Thursday, October 20, 2016

Those who know the human gut intimately see beauty

I thought I was doing a good job keeping up with reviews. I know I'm a bit behind but I thought I was getting into the swing of things. Then I checked my list to see what's up next for review and realized it's a book I finished back in July. In that time I've done some book shelf rearranging which means naturally I don't even know where the book is and man. Two steps forward, one step back over here.

In my defense, part of this is because I started doing NetGalley and I try to review those as soon as I finish them rather than going in order of when I've finished reading the books, so that pushes the books I'm reading on my own back.

ANYWAY, the good news is that I found the book and it's Mary Roach's Gulp so even though this isn't going to be the most well-thought-review* it's Roach and she's great. So, here we go.
First things first, I love Roach. I am all about science books by non-science but very curious people and thus far she hasn't steered me wrong.** So on a trip to Boston when I saw Gulp I had to get it. Obviously. And once again, Roach manages to be hilarious and make me feel like I learned something.

This time Roach takes the reader through the alimentary canal, starting at the top and working her way down. There's the normal stuff you'd expect from a book on the digestive system, such as the role smell plays in taste, how the teeth and stomach do their thing to turn the food you eat into the calories you need. But then there's the off-the-beaten-path stuff that makes her so much fun. There are chapters such as: "Big Gulp: How to survive being swallowed alive", "The Longest Meal: Can thorough chewing lower the national debt", and "Up Theirs: The alimentary canal as criminal accomplice". Truly something for everyone.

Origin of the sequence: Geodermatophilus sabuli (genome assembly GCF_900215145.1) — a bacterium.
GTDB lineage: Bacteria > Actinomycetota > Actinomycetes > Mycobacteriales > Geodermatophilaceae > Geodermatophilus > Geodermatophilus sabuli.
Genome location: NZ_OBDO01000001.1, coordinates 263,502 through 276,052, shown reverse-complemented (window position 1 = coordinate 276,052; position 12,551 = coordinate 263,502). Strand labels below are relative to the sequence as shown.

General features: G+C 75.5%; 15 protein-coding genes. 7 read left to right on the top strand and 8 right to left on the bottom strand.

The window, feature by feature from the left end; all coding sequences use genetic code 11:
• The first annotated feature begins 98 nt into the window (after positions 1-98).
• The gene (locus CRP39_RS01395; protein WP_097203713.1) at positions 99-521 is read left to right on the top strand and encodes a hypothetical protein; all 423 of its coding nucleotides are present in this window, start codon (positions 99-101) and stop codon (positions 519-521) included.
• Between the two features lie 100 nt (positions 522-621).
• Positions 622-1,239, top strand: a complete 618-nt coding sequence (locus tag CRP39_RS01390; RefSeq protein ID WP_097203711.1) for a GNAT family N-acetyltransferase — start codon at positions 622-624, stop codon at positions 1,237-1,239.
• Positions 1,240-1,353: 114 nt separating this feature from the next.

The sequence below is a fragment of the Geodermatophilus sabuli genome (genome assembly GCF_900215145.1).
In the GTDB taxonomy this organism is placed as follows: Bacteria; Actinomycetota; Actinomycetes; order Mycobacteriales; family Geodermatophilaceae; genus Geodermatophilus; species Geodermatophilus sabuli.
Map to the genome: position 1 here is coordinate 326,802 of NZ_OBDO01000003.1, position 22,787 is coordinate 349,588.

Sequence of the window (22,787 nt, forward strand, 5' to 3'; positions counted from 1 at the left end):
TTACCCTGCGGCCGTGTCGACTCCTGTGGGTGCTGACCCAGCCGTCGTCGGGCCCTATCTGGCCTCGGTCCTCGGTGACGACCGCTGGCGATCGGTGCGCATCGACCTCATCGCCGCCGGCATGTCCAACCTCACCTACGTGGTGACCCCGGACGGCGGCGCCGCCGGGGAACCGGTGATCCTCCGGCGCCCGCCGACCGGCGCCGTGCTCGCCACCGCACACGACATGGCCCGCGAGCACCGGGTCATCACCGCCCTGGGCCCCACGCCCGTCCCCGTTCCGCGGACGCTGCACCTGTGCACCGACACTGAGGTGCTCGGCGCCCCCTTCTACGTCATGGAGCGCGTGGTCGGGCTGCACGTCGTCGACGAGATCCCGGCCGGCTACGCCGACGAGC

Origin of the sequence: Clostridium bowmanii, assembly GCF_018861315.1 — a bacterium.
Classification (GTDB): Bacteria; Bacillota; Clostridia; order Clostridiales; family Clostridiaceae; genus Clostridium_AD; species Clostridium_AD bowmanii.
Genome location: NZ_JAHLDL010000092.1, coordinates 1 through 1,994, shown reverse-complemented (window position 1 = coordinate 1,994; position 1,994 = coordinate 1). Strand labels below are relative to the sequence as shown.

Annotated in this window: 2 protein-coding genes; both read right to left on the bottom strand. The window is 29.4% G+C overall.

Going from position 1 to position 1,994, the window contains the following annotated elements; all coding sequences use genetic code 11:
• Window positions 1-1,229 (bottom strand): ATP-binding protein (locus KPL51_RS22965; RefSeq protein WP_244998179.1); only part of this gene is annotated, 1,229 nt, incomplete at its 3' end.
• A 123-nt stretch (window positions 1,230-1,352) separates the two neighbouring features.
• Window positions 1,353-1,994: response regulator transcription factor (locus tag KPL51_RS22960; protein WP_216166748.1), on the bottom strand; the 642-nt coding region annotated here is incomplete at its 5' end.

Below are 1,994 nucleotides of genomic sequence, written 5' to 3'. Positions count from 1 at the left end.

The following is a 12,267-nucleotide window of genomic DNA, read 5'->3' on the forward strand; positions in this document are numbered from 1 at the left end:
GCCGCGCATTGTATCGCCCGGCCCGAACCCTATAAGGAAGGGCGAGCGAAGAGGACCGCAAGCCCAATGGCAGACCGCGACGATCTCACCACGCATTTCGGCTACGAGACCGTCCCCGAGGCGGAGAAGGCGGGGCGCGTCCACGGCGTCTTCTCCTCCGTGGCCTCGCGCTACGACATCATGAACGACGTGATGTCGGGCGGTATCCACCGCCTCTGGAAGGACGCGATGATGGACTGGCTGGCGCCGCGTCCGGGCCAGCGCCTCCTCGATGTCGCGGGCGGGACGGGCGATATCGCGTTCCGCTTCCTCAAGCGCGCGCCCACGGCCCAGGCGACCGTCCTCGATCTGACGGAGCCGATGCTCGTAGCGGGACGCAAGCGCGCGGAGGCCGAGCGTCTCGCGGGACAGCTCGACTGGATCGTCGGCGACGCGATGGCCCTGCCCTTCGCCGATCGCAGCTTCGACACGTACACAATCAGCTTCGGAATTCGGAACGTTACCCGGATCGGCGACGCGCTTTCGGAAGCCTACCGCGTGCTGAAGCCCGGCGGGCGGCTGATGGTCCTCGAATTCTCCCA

And of course a big thing in Roach's work is talking to the scientists that are obsessed with their particular line of study. No one can wax poetic about the benefits of salvia quite like Erika Silletti, or can tell you ALL the nuances to chewing like Andries van der Bilt or the dozens of other scientists that make it their business to understand all their is to know about the taste buds, the stomach, the colon, etc.

She delves into some of the scientific history of how we know what we know about digestion, which includes some disturbing relationships, such as that of William Beaumont and Alexis St. Martin and involves one man dropping food into the other man's stomach via a hole in his side (think of it as fishing) to see how stomach acid does its thing.

Depending on your squick factor, there can be some stuff here's that's too gross. I don't think she goes overboard or dwells on anything for too long, and some of the stuff can be gross, but she seems to delight in this grossness which makes it a lot easier to swallow.
Her footnotes are hilarious. Sometimes they shine additional light on whatever the topic is and other points you get things like this:
Also join Litsy
So yeah. Roach is super fun and I highly recommend you check her out.

Gif rating:
*In addition to being behind on reviews I also apparently forgot to take notes after reading this so starting from scratch here. AND I didn't even write down any page numbers with quotes I like. Past me is such an ass.
**Other titles of hers I've liked: Bonk: The Curious Coupling of Science and SexGrunt: The Curious Science of Humans at WarPacking for Mars: The Curious Science of Life in the Void, and Stiff: The Curious Lives of Human Cadavers

Title quote from page 326

Roach, Mary. Gulp: Adventures On The Alimentary Canal. W.W. Norton & Company, 2013.